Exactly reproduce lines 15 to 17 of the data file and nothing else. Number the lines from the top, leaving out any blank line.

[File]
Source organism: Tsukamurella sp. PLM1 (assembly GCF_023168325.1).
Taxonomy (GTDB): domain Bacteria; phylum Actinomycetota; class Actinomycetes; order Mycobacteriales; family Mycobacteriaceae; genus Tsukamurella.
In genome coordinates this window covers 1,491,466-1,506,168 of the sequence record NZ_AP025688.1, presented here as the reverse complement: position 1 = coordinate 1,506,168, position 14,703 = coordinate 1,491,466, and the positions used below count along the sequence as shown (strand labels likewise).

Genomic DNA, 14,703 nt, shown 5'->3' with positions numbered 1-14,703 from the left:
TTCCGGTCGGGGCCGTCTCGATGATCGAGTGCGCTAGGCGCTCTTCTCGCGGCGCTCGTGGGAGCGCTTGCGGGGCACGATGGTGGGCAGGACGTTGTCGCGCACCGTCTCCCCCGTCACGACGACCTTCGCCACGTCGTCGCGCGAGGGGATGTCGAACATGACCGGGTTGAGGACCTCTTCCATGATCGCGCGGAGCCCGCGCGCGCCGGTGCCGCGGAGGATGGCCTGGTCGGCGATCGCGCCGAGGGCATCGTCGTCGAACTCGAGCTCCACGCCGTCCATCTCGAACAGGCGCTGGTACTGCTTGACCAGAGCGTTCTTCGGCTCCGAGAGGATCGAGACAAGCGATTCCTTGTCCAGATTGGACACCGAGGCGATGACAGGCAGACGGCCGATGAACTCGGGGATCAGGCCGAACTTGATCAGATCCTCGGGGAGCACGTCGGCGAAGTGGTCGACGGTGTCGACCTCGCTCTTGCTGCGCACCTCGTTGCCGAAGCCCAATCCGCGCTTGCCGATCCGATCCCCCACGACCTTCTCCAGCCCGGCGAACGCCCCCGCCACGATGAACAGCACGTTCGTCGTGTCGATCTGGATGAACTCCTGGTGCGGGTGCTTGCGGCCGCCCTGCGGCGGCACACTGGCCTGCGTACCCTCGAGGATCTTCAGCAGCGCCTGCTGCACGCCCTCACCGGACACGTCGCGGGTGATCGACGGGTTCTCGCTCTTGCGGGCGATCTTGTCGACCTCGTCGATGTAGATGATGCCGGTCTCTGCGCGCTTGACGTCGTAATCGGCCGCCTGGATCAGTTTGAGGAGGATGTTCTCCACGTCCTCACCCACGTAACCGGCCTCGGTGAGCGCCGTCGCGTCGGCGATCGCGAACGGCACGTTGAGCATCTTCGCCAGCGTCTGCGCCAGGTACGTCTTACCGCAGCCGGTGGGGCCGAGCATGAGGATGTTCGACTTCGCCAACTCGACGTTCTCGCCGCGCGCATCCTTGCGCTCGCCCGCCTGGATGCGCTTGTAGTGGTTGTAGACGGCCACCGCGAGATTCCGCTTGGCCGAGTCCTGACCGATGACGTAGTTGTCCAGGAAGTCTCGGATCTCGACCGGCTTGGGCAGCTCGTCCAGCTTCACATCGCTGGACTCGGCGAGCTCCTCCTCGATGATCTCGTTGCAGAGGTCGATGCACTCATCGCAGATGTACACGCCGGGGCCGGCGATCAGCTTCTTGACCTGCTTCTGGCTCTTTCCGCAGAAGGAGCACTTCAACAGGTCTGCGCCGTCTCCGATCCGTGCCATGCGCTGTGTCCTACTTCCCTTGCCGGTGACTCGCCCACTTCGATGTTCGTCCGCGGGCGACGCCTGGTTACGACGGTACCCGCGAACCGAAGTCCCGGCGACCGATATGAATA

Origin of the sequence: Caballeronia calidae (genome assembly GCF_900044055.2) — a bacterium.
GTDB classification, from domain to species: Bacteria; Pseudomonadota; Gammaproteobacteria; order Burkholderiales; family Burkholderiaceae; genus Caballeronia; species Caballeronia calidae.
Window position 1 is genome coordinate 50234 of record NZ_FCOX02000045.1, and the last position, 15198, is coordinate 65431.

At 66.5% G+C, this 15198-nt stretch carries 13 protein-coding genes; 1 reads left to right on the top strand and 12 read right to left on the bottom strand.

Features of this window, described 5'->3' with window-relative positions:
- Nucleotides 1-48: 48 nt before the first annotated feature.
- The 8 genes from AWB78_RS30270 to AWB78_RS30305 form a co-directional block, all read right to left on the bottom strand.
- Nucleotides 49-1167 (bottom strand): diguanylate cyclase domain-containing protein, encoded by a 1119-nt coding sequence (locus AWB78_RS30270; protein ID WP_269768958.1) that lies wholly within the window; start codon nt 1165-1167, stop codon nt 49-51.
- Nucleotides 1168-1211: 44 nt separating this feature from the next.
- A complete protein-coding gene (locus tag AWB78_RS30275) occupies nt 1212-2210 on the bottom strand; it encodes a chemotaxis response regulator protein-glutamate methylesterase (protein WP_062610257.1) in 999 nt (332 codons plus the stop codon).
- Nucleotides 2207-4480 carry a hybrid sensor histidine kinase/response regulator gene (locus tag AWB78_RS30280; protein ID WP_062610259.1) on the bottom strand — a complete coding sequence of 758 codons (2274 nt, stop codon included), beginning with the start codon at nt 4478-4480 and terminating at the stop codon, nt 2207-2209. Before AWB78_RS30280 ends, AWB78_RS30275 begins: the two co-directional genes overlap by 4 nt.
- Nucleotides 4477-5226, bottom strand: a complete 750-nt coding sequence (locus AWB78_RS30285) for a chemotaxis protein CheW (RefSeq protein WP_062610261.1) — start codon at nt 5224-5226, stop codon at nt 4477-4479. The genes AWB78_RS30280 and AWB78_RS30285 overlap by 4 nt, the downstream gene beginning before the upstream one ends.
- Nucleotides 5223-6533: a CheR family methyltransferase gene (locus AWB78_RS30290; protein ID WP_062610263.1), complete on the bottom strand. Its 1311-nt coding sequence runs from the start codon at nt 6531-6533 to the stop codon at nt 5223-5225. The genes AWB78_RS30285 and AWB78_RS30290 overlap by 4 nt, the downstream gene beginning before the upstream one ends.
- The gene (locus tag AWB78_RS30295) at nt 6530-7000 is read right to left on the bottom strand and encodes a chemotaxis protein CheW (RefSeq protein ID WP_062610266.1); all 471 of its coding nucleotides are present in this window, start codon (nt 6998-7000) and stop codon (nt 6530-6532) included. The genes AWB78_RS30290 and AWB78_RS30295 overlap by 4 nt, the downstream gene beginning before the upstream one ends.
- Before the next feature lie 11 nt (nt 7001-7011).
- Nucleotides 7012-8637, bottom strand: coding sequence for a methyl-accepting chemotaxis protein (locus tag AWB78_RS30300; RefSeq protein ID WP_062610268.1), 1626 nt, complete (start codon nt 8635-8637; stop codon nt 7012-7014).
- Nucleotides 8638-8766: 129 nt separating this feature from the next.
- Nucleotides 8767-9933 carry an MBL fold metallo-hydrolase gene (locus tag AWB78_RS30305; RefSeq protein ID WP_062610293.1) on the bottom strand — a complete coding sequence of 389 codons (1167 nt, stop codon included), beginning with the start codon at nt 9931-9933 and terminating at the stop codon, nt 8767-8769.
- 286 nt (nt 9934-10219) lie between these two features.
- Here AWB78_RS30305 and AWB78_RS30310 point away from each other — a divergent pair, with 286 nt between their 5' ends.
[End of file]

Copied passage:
- A complete protein-coding gene (locus tag AWB78_RS30275) occupies nt 1212-2210 on the bottom strand; it encodes a chemotaxis response regulator protein-glutamate methylesterase (protein WP_062610257.1) in 999 nt (332 codons plus the stop codon).
- Nucleotides 2207-4480 carry a hybrid sensor histidine kinase/response regulator gene (locus tag AWB78_RS30280; protein ID WP_062610259.1) on the bottom strand — a complete coding sequence of 758 codons (2274 nt, stop codon included), beginning with the start codon at nt 4478-4480 and terminating at the stop codon, nt 2207-2209. Before AWB78_RS30280 ends, AWB78_RS30275 begins: the two co-directional genes overlap by 4 nt.
- Nucleotides 4477-5226, bottom strand: a complete 750-nt coding sequence (locus AWB78_RS30285) for a chemotaxis protein CheW (RefSeq protein WP_062610261.1) — start codon at nt 5224-5226, stop codon at nt 4477-4479. The genes AWB78_RS30280 and AWB78_RS30285 overlap by 4 nt, the downstream gene beginning before the upstream one ends.